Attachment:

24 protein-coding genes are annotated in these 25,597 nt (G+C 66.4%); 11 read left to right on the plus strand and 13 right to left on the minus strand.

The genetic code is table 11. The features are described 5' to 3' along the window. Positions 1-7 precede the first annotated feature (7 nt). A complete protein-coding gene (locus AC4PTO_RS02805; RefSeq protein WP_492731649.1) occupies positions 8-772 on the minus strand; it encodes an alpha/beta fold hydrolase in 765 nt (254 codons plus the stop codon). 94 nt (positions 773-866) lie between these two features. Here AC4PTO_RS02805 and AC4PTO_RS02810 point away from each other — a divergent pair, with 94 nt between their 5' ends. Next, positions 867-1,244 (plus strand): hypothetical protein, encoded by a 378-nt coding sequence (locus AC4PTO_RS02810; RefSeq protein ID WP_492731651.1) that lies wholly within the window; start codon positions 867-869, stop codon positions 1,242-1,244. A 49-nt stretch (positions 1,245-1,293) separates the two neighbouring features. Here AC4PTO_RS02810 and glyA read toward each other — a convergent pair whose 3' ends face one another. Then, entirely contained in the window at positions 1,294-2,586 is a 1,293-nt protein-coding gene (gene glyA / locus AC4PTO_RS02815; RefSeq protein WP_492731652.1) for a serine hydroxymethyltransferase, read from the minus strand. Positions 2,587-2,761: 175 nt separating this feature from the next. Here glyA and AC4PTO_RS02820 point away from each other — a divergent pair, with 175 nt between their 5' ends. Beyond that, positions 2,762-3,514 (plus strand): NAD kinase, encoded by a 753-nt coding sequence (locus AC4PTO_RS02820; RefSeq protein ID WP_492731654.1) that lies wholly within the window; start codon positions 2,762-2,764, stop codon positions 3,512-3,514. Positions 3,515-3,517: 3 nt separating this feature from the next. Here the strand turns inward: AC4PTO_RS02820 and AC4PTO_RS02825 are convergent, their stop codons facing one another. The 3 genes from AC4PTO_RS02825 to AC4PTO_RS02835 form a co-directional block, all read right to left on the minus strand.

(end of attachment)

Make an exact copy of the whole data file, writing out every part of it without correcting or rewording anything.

24 protein-coding genes are annotated in these 25,597 nt (G+C 66.4%); 11 read left to right on the plus strand and 13 right to left on the minus strand.

The genetic code is table 11. The features are described 5' to 3' along the window. Positions 1-7 precede the first annotated feature (7 nt). A complete protein-coding gene (locus AC4PTO_RS02805; RefSeq protein WP_492731649.1) occupies positions 8-772 on the minus strand; it encodes an alpha/beta fold hydrolase in 765 nt (254 codons plus the stop codon). 94 nt (positions 773-866) lie between these two features. Here AC4PTO_RS02805 and AC4PTO_RS02810 point away from each other — a divergent pair, with 94 nt between their 5' ends. Next, positions 867-1,244 (plus strand): hypothetical protein, encoded by a 378-nt coding sequence (locus AC4PTO_RS02810; RefSeq protein ID WP_492731651.1) that lies wholly within the window; start codon positions 867-869, stop codon positions 1,242-1,244. A 49-nt stretch (positions 1,245-1,293) separates the two neighbouring features. Here AC4PTO_RS02810 and glyA read toward each other — a convergent pair whose 3' ends face one another. Then, entirely contained in the window at positions 1,294-2,586 is a 1,293-nt protein-coding gene (gene glyA / locus AC4PTO_RS02815; RefSeq protein WP_492731652.1) for a serine hydroxymethyltransferase, read from the minus strand. Positions 2,587-2,761: 175 nt separating this feature from the next. Here glyA and AC4PTO_RS02820 point away from each other — a divergent pair, with 175 nt between their 5' ends. Beyond that, positions 2,762-3,514 (plus strand): NAD kinase, encoded by a 753-nt coding sequence (locus AC4PTO_RS02820; RefSeq protein ID WP_492731654.1) that lies wholly within the window; start codon positions 2,762-2,764, stop codon positions 3,512-3,514. Positions 3,515-3,517: 3 nt separating this feature from the next. Here the strand turns inward: AC4PTO_RS02820 and AC4PTO_RS02825 are convergent, their stop codons facing one another. The 3 genes from AC4PTO_RS02825 to AC4PTO_RS02835 form a co-directional block, all read right to left on the minus strand.